Although a 50% win ratio is normally to be commended, Peterhead still find themselves in only fourth place after suffering three defeats.

The first of those losses was away to Elgin City at a time when Peterhead were top of the league following a deserved draw against Rangers and three successive wins. Ten points from the first four matches was form ahead of the curve for any team, but two losses in a row (0-2 at Elgin and 1-2 at Annan) meant the Blue Toon have not seen the top since. A win at home to Berwick Rangers promised a return to form but the most recent 1-2 loss at Ochilview to East Stirlingshire has seen them fall to fourth place.

It is no coincidence that those losses have been recorded on the back of ill-discipline. The first loss was a result of Peterhead being reduced to eight men against Elgin, while the second arrived in the next match when they had to deal with a clutch of suspensions from the farce at Borough Briggs. The third loss saw Peterhead unable to react to having an early 1-0 lead turn into a 1-2 deficit, because Scott Ross was sent off soon after the Shire’s second goal. That was Ross’s second red of the season; even if the Shire registered twice the amount of shots as Peterhead, a theme of cause-and-effect from poor discipline can be seen.

Peterhead still have plenty time to improve their long-term form over the season, but needless red cards must be avoided to keep up with the pack. JAM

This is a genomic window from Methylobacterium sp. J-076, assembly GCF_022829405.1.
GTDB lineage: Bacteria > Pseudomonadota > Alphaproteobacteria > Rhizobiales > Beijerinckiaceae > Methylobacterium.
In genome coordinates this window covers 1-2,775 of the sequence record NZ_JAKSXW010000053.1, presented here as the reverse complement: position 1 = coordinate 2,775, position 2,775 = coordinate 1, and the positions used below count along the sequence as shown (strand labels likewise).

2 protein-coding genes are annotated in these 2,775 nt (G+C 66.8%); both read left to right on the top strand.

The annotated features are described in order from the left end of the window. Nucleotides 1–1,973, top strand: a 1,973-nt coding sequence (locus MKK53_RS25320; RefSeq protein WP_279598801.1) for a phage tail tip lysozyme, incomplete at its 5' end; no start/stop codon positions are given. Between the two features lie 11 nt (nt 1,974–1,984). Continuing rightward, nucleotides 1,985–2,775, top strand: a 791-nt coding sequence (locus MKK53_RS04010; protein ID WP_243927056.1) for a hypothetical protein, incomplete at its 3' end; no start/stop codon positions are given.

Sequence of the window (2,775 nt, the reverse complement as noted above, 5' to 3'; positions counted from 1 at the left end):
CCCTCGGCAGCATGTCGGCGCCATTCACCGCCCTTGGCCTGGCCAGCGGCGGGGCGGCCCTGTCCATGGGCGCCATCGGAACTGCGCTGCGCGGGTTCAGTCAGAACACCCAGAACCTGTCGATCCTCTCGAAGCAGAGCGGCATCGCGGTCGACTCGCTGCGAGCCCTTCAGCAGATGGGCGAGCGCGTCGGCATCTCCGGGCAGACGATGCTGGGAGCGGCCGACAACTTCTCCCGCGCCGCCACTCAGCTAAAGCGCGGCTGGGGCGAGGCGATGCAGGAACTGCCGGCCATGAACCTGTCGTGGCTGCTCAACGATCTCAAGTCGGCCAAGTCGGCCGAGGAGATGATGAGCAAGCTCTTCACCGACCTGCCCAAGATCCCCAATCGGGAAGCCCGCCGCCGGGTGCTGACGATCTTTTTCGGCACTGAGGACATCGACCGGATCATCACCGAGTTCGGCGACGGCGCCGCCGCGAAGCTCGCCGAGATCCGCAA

Annan Athletic (7th)


With the installation of a new artificial pitch at Galabank, the 2012-13 season should have been the perfect opportunity for Annan Athletic to press forward and mount a genuine challenge for promotion. After collecting ten points from a possible 24, it feels as though the club have yet to shake off the hangover from the disappointing conclusion to last season’s campaign. The club were a permanent presence in the play-off positions until late February when a sustained loss of form curtailed any such aspirations.

Nothing seems to have changed for Harry Cairney’s side, with results so far being the literal definition of a “mixed bag”. Home victories against Berwick and Peterhead were credible results, and the club were widely praised for their diligence and hard work in the 0-0 draw with Rangers, but defeats to Stirling Albion and Clyde, as well as the loss against Buckie Thistle in the Scottish Cup, have evened out their positive performances. In their most recent two matches against Queen’s Park and Elgin City – both of which finished as 2-2 draws – the club recovered from losing positions to secure a point.

Scott Chaplain’s general play has been to a high standard and the talented midfielder is the club’s top scorer this term with three goals, but there are too many average players throughout the side who lack the skill to take advantage of his clever moves. Cairney continues to divide opinion amongst the Annan support, with some believing the club have failed to improve substantially since joining the SFL. Annan are currently punching their weight in the division, but one cannot help but think that the side is capable of better. CGT

Tell Him He's Pelé

Tell Him He's Pelé

If Tell Him He's Pelé were a boy band, they would probably be the much-missed One True Voice, both in terms of appearance and musical output.